Florida and Louisiana are linked in insurance problems.

Florida and Louisiana, both vulnerable to hurricanes, have become increasingly dependent on the same types of insurance companies — cash-poor upstarts — to keep their marketplaces afloat. Both states have suffered from a raft of storms. But Florida has also seen its insurance market roiled by rampant litigation related to fraudulent water claims, which sets it apart from Louisiana. Everybody admits their market is in “desperate condition,” Donelon said. Donelon said he also wants to travel to Bermuda — another epicenter of the reinsurance market — to pitch Louisiana as a worthy investment, “telling our story, which is an incredible story in comparison to Florida,” he said.

Usually there regional insurers but they have had trouble as 11 in Louisiana were insolvent and Florida has the same problem.

The rising prices have left small and regionally focused insurers with a grim choice: gamble from one year to the next, or simply go out of business. So far, 11 companies have been declared insolvent after struggling financially. Others have chosen to leave or just quit writing policies, downsizing their homeowners business in the state. With few willing insurers in the market, many consumers have had no choice but to turn to Louisiana Citizens, where prices, by law, must be at least 10% more than the highest premium in a parish. This provision in state law will add as much as $400 to a typical homeowners premium, according to data in Louisiana Citizens’ rate filing with the state. The intent of the policy is to ensure the state-run insurer doesn’t compete with the private market. But the rule hits consumers with another fee at a time when the market is contracting – and in some parishes, hardly exists. Consumers who buy wind-only policies from Louisiana Citizens won’t catch a break either, as the cost of coverage is expected to rise by 74%. In Orleans and Jefferson parishes, the average policy for only wind coverage will cost nearly as much as a homeowners policy — both upwards of $4,000, data show. Some policyholders in St. Mary and Cameron parishes could find themselves paying more than $5,000 for a wind-only policy.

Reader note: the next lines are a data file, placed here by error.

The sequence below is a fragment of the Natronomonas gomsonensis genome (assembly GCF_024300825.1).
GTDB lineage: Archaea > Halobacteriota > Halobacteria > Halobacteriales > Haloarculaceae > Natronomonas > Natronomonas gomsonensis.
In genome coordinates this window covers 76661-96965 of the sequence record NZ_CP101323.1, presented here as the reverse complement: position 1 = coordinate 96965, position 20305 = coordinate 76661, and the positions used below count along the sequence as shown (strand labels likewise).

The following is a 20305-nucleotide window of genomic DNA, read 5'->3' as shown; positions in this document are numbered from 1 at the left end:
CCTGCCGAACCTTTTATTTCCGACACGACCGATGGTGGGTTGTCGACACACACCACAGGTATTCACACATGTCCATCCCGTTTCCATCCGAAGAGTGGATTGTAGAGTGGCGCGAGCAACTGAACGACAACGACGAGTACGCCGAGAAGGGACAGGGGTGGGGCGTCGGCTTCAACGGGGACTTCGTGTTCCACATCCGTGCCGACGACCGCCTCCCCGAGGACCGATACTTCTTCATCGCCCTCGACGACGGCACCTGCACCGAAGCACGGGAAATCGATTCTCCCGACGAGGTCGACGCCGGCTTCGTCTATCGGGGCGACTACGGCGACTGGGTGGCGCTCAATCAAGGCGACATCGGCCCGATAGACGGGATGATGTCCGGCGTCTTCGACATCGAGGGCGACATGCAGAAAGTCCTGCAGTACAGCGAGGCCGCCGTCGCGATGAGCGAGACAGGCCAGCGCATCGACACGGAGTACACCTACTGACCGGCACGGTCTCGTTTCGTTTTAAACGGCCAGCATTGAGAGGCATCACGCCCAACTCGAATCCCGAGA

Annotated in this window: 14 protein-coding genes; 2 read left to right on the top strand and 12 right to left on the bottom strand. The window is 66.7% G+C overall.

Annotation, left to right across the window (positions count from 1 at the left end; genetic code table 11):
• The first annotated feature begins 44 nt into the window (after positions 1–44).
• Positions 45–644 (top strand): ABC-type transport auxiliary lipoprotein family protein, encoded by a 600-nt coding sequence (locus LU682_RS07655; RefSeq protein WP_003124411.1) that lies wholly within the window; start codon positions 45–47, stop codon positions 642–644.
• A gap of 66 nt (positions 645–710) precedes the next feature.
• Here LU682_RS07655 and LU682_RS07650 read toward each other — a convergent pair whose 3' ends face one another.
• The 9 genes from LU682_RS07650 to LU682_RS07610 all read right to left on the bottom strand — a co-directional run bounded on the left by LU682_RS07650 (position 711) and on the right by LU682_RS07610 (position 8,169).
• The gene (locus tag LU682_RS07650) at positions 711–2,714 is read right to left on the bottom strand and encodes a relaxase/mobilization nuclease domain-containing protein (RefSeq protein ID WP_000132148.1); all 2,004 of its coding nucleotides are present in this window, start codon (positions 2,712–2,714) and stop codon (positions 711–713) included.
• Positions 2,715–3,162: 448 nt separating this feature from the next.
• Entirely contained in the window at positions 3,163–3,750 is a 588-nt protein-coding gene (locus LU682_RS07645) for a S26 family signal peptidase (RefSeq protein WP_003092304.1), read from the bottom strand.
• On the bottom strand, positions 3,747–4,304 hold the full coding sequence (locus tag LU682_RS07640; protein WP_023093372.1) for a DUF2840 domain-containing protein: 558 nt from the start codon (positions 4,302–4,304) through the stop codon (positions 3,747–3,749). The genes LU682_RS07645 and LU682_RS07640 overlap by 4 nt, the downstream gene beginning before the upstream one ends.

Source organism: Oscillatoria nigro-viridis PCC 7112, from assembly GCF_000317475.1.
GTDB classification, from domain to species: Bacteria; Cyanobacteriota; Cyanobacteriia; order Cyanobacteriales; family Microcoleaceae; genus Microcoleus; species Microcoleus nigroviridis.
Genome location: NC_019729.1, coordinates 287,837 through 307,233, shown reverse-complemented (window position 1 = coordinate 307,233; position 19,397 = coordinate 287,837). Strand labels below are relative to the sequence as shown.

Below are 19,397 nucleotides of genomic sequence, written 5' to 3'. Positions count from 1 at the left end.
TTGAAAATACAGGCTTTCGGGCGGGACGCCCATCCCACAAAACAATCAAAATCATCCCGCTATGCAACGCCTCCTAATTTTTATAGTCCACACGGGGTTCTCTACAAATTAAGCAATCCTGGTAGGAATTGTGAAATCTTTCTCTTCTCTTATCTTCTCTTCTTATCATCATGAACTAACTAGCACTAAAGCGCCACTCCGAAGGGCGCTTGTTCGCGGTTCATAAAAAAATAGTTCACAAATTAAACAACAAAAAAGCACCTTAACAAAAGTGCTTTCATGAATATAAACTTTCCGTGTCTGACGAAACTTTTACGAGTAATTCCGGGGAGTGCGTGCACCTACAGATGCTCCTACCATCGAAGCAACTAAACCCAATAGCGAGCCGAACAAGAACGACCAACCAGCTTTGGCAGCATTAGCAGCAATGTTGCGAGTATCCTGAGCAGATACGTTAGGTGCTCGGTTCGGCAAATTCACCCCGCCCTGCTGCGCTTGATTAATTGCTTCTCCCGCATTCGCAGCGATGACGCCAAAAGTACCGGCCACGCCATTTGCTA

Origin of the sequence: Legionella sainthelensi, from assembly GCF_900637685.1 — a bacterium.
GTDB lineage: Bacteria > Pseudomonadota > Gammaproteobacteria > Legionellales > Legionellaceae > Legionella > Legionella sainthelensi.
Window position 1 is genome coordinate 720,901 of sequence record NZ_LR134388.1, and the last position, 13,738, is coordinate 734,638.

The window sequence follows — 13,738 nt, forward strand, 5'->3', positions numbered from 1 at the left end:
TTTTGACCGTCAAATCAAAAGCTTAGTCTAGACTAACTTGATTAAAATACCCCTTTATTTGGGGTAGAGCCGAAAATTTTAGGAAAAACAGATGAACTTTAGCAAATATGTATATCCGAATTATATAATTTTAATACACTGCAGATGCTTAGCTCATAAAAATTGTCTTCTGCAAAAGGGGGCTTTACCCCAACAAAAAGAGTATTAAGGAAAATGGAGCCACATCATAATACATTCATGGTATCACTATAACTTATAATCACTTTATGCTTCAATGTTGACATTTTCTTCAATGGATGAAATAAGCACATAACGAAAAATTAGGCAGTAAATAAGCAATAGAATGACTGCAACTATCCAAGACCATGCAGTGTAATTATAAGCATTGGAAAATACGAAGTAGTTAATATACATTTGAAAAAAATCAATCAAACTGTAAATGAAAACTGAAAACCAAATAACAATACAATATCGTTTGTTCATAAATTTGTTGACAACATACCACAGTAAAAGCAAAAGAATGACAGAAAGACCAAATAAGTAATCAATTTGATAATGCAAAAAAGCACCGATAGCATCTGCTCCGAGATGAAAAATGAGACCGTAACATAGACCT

The hope is to get more back to private insurers.

Donelon has pitched lawmakers a plan to steer policyholders back to private insurers and away from Louisiana Citizens. He hopes to get funding for an incentive program that would subsidize insurers to take policies out of the state-run insurer. In his eyes, what other choice does Louisiana have? “If we don’t do it, and they’re forced to stay there (with Citizens),” Donelon said, “they’re going to get another 63% increase a year from now.”

To use private insurers you need to have private insurers. They are not there ow.